Scots Biffy Clyro return with their first studio album for 4 years, a period of time that has seen the band reach unprecedented levels of mainstream success, and new double-record, ‘Opposites’, looks to keep the upward trend going, and, it just about manages it.
It’s an 80-minute, 20 song odyssey that takes place over two ‘CD’s’ entitled, ‘The Sand at the Core of Our Bones’ and ‘The Land At the End of Our Toes’, with both managing to take the ‘Biff’ further away from their original hardcore roots, with flirtations on the successful stadium rock formula that brought them so much joy back in 2009. There’s a few new synths thrown in, Celt guitar riffs a plenty and lead singer Simon Neill’s distinctive tones the centre of every song they produce.
It may upset some previous Biff fans, as they mix up their genres a fair bit throughout the record. For example, the very beginning of the album sounds like ethereal U2 at their ‘best’, before finally kicking off. Then the spiky opening guitar on, ‘Sounds Like Balloons’, reminds the listener of their past sound, but smelts their new, epic choruses together, with the end result working.
Just to round off the unpredictable nature of the running order, the following song, the titular, ‘Opposite’, is a schmaltzy ballad that wouldn’t go amiss on a Snow Patrol or Paramore album, yet is guaranteed to feature on a future rom-com’s soundtrack, you heard it here first! The closer to the first album, ‘The Thaw’, sounds perfect for the next X-Factor winner’s debut single, it’s full of angst, orchestral strings and soft melodies, ripe for an overdramatic, exaggerated version from the nation’s favourite new ‘star’.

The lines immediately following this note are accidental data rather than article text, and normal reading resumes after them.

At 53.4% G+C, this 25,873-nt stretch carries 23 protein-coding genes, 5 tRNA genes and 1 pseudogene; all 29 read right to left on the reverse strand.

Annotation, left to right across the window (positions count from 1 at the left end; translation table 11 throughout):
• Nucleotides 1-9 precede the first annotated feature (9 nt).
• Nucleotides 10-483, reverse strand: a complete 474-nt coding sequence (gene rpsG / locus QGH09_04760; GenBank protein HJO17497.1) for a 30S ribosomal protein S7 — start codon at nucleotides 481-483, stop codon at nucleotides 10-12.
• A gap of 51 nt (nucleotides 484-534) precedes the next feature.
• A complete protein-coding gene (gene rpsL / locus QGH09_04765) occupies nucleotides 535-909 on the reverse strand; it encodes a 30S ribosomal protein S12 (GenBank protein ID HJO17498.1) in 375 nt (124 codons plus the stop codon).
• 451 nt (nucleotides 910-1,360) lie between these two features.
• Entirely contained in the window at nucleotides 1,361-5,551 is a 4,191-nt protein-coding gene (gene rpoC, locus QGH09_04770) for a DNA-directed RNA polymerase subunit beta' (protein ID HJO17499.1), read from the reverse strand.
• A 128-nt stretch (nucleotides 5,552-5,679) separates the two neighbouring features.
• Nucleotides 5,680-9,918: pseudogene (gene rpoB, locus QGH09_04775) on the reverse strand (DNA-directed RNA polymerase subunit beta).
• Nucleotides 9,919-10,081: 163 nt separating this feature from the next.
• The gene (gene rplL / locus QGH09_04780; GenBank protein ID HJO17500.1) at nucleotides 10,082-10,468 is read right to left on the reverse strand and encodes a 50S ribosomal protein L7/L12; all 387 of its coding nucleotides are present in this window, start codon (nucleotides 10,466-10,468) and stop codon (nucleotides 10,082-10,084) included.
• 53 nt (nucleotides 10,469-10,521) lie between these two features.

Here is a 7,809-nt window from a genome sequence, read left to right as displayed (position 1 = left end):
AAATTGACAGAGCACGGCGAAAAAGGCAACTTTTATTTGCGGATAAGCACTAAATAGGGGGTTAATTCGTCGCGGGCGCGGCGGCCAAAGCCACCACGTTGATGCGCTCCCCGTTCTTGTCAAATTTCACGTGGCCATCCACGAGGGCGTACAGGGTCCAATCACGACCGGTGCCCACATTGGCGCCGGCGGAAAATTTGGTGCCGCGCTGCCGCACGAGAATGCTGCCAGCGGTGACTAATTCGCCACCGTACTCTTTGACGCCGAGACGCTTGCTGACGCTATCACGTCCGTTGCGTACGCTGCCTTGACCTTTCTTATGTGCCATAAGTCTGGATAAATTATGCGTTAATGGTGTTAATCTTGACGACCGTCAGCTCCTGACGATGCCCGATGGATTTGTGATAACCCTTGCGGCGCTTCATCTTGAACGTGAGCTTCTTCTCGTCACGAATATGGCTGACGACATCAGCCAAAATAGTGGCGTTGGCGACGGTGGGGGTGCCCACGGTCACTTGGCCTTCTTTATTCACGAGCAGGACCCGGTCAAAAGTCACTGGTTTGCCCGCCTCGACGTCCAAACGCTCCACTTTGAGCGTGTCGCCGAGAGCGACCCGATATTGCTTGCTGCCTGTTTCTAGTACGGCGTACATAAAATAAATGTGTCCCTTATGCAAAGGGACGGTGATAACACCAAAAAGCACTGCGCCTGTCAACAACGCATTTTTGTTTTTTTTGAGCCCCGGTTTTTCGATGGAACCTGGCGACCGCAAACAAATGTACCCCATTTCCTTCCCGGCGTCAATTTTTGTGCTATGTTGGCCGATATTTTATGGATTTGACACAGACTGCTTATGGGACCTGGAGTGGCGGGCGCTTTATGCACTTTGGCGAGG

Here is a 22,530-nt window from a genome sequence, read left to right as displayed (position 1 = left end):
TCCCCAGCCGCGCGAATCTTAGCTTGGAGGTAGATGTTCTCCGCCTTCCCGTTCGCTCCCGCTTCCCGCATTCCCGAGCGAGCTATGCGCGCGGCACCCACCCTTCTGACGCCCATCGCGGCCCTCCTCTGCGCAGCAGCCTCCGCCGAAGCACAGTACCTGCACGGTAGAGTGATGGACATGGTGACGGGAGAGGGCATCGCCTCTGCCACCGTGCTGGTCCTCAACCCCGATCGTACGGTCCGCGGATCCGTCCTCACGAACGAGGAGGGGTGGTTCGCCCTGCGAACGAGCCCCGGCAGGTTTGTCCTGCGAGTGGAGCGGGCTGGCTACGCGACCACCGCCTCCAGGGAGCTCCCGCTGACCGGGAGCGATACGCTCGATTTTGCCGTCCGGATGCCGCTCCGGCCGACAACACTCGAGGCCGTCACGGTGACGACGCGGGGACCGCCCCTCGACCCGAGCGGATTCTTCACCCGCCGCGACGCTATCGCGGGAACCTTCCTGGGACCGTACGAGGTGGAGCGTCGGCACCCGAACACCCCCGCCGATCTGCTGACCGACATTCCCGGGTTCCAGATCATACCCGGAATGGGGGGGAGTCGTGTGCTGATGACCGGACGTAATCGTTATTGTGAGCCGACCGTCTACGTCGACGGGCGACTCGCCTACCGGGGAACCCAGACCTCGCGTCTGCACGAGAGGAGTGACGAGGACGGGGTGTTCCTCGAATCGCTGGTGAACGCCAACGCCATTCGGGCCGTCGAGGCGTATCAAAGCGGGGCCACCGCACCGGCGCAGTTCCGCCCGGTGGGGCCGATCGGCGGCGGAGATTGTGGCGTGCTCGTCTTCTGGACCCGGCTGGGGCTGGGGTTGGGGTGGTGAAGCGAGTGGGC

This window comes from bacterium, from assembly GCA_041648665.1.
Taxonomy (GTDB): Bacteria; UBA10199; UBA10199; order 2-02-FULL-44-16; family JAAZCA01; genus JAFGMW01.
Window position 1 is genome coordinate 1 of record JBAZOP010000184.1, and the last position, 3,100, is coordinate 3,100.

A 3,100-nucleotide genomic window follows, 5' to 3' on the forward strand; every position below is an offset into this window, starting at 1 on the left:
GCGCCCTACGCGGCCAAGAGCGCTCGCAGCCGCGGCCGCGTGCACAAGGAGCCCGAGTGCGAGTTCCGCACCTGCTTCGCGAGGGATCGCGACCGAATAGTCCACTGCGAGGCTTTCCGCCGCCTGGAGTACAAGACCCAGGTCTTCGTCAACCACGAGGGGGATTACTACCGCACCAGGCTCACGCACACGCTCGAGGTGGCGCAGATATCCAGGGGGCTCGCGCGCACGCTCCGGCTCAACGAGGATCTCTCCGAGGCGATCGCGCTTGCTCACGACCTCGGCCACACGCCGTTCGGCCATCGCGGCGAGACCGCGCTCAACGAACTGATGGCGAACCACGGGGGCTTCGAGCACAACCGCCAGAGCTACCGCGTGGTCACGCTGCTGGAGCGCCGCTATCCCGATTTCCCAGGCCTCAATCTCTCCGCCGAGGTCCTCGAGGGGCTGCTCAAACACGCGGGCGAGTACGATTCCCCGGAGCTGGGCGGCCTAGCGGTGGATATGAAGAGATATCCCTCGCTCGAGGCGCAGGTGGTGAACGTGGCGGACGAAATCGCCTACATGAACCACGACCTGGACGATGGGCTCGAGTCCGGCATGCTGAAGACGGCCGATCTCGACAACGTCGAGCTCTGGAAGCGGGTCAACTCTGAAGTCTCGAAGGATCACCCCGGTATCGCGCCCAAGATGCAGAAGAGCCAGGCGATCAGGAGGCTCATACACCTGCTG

Over to album no. 2, which kicks off with the roar of lead single ‘Stingin’ Belle’, with an intro that reminds of their past sound, with bag pipes thrown in for good measure, as it reaches a sky-high crescendo. ‘Spanish Radio’, is my favourite track on the behemoth that is this album, it’s a fun, catchy little song that incorporates more shiny new sounds into the standard Biffy sound, this time a Mexican mariachi band. Sounds strange but it does work I can assure you!
Moving onto ‘Skylight’, which has a sombre, yet almost RnB/electronic vibe to it that grows as the song progresses, building and building throughout, then just petering out into successor, ‘Accident Without Emergency’, another slow tune, but ends up in a satisfying classic Clyro ending. It seems a bad note to end on, but then the fun ‘Picture a Knife Fight’, comes along, mixing a bit of blink-182 with organs-interesting.
It’s hit number one already in its first week on sale, proving that the band, success-wise continue on the up, along with their announcement as the second Reading & Leeds headliner, yet more good news for the Scottish trio and their merry band of fans. It’s not a bad album by any stretch, just nothing too special. ‘Biblical’, ‘Black Chandelier’ and ‘Spanish Radio’ have edged their way to the top of my favourite songs based on repeat listens. Check it out!